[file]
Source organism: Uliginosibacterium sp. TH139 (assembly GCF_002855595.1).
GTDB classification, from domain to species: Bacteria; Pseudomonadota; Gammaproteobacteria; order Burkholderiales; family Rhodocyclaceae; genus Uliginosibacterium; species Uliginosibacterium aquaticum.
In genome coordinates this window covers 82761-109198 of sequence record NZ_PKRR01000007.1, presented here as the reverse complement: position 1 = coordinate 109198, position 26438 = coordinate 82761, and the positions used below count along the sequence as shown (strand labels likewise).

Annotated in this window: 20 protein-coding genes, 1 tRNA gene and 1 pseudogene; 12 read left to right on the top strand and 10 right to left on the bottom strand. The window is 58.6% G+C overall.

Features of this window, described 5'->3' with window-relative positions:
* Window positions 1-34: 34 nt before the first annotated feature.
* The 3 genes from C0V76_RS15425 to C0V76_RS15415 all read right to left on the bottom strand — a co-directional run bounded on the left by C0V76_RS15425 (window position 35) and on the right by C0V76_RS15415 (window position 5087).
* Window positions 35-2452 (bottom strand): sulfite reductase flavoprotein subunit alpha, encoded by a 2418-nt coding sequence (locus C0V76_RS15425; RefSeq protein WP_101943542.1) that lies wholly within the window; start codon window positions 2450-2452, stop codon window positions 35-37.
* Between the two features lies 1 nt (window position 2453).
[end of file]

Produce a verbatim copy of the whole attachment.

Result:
Source organism: Uliginosibacterium sp. TH139 (assembly GCF_002855595.1).
GTDB classification, from domain to species: Bacteria; Pseudomonadota; Gammaproteobacteria; order Burkholderiales; family Rhodocyclaceae; genus Uliginosibacterium; species Uliginosibacterium aquaticum.
In genome coordinates this window covers 82761-109198 of sequence record NZ_PKRR01000007.1, presented here as the reverse complement: position 1 = coordinate 109198, position 26438 = coordinate 82761, and the positions used below count along the sequence as shown (strand labels likewise).

Annotated in this window: 20 protein-coding genes, 1 tRNA gene and 1 pseudogene; 12 read left to right on the top strand and 10 right to left on the bottom strand. The window is 58.6% G+C overall.

Features of this window, described 5'->3' with window-relative positions:
* Window positions 1-34: 34 nt before the first annotated feature.
* The 3 genes from C0V76_RS15425 to C0V76_RS15415 all read right to left on the bottom strand — a co-directional run bounded on the left by C0V76_RS15425 (window position 35) and on the right by C0V76_RS15415 (window position 5087).
* Window positions 35-2452 (bottom strand): sulfite reductase flavoprotein subunit alpha, encoded by a 2418-nt coding sequence (locus C0V76_RS15425; RefSeq protein WP_101943542.1) that lies wholly within the window; start codon window positions 2450-2452, stop codon window positions 35-37.
* Between the two features lies 1 nt (window position 2453).